NASS has launched a new groundbreaking online course addressing Psychologically-informed Practice (PiP), defined as “an approach to practice, with a focus on the identification and management of psychological and psychosocial obstacles to recovery of optimal function.” Growing evidence suggests that risk screening, reassurance and advice to remain normally active positively affect outcomes. These recognitions, and the shift toward new reimbursement models, are increasing demand for practical means to optimize patient care through PiP.
Course Chair Greg Whitcomb, DC explains, “We are working in unprecedented times with unique stresses affecting every aspect of medical care. Despite major technological advances, the expenses surrounding chronic back pain and related disability continue to mount and providers are being held to ever higher standards and expectations for outcomes in cost management. This course will provide a better understanding of current research and thinking on the critical role of psychologically-informed practice.”
At present, PiP lags in spine care, with a lack of provider education as the primary obstacle. This comprehensive online, interactive course is the first of its kind, consisting of 10 modules led by expert faculty who thoroughly address PiP and its implementation.
“We have a wonderful faculty for this course, representing clinicians and researchers, international experts in the fields of medicine, chiropractic, physical therapy, psychology, neurophysiology and health and insurance policy,” said Co-Chair Sherri Weiser, PhD. “In this course, you’ll learn about the history, development and the implementation of PiP. We’ll also talk about some of the obstacles that health care providers face when trying to implement this approach to care.”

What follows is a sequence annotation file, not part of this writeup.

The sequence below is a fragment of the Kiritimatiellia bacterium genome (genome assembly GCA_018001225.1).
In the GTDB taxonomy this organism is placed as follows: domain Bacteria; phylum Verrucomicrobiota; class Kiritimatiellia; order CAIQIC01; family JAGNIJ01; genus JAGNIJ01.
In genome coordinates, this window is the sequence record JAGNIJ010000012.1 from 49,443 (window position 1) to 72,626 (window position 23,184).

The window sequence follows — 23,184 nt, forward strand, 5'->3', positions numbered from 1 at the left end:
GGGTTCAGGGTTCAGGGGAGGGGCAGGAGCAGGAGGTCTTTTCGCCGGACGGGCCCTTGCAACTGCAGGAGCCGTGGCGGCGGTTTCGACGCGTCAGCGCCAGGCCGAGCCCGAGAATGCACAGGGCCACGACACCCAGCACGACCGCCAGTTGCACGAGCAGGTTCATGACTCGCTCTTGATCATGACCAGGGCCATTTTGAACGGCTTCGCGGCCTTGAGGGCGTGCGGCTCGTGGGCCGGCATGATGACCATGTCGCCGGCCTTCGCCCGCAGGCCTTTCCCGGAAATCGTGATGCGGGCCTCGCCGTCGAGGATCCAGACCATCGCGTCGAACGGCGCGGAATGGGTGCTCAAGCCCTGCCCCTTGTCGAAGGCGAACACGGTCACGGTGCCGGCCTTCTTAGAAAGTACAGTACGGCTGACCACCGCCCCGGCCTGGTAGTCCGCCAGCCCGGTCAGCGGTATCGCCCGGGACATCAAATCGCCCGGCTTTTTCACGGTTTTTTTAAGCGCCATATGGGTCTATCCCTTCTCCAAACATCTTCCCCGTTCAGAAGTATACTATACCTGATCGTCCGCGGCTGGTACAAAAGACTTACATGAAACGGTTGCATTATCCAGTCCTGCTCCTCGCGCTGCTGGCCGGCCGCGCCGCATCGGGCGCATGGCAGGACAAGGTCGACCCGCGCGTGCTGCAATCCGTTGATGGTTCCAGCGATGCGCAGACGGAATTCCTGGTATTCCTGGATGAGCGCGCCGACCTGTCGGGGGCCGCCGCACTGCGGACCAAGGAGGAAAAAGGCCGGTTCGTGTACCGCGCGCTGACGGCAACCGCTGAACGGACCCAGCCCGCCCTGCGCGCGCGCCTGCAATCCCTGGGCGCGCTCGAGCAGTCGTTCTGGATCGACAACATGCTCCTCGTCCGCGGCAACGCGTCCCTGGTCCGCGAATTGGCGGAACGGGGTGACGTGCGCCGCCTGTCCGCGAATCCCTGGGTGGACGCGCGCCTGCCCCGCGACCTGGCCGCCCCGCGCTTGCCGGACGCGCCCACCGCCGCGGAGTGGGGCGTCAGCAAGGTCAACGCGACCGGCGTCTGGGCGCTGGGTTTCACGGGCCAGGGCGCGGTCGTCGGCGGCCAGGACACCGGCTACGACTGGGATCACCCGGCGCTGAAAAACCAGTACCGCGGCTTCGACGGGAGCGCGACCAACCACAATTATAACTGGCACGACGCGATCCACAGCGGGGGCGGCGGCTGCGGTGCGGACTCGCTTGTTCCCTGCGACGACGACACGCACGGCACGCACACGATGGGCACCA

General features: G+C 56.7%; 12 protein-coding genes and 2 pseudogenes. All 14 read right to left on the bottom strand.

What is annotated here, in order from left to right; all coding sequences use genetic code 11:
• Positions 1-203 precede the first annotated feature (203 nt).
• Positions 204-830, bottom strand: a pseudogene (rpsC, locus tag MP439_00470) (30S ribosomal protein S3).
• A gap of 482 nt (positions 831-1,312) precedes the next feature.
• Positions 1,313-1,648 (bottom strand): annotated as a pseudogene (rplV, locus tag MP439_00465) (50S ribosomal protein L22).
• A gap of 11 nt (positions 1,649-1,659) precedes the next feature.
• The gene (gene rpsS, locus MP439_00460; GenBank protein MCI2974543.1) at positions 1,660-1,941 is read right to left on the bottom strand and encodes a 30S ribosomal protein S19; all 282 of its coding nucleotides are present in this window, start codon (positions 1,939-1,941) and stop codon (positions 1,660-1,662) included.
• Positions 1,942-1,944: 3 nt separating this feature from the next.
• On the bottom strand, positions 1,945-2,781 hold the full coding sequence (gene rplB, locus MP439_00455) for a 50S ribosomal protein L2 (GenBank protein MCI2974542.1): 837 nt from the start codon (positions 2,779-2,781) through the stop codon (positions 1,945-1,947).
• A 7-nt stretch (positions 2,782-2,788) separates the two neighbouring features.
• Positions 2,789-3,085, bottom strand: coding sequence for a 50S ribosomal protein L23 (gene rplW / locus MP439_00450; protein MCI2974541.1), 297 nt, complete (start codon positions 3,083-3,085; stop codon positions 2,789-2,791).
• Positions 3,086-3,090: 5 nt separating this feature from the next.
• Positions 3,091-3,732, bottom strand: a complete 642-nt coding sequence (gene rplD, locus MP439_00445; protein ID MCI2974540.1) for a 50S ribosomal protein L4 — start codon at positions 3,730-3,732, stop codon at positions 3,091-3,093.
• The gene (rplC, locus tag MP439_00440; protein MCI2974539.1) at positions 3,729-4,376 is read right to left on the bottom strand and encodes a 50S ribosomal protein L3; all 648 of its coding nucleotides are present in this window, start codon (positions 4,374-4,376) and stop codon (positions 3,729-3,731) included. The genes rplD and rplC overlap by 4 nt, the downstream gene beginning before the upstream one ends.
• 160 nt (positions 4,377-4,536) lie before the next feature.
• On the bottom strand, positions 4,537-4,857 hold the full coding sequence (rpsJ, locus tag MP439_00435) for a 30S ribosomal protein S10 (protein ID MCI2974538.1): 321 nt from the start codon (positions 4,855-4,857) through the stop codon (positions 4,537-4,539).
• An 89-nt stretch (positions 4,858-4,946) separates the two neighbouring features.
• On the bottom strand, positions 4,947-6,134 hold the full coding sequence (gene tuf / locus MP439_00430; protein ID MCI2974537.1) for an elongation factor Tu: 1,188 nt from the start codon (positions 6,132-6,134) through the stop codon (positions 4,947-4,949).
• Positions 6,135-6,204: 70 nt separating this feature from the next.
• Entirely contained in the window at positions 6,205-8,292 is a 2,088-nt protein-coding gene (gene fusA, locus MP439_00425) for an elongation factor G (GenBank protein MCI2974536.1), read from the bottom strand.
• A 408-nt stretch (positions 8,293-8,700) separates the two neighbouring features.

The course is designed to flexibly meet the interest of clinicians, administrators and payers who are increasingly engaged in health-systems design and value-based reimbursement strategies.
- Distinguish between the biomedical and biopsychosocial paradigms of spine care.
- Identify patients who can benefit from PiP.
- Learn interpersonal communication techniques, including Cognitive Behavioral strategies and Motivational Interviewing.
- Identify behavioral changes you can implement immediately.
As an introduction to the course NASS Members can watch this faculty panel discussion
titled “It Takes a Village: Creating & Maintaining Psychologically-Informed Care Teams.”
Sherri Weiser, PhD
Gregory Whitcomb, DC
Jason Beneciuk, DPT
Daniel Bruns, PsyD, FAPA
Marco Campello, PT, PhD
Steven George, PT, PhD
Carol Greco, PhD
Lynn Gufeld, APRN
Brian Justice, DC
Chris Main, MA, PhD
Tamar Pincus, PhD
Michael Jacob Schneider, DC, PhD
Rob J.E.M. Smeets, MD, PhD
Inge Timmers, PhD
F. Todd Wetzel, MD
Learn more at www.spine.org/PiP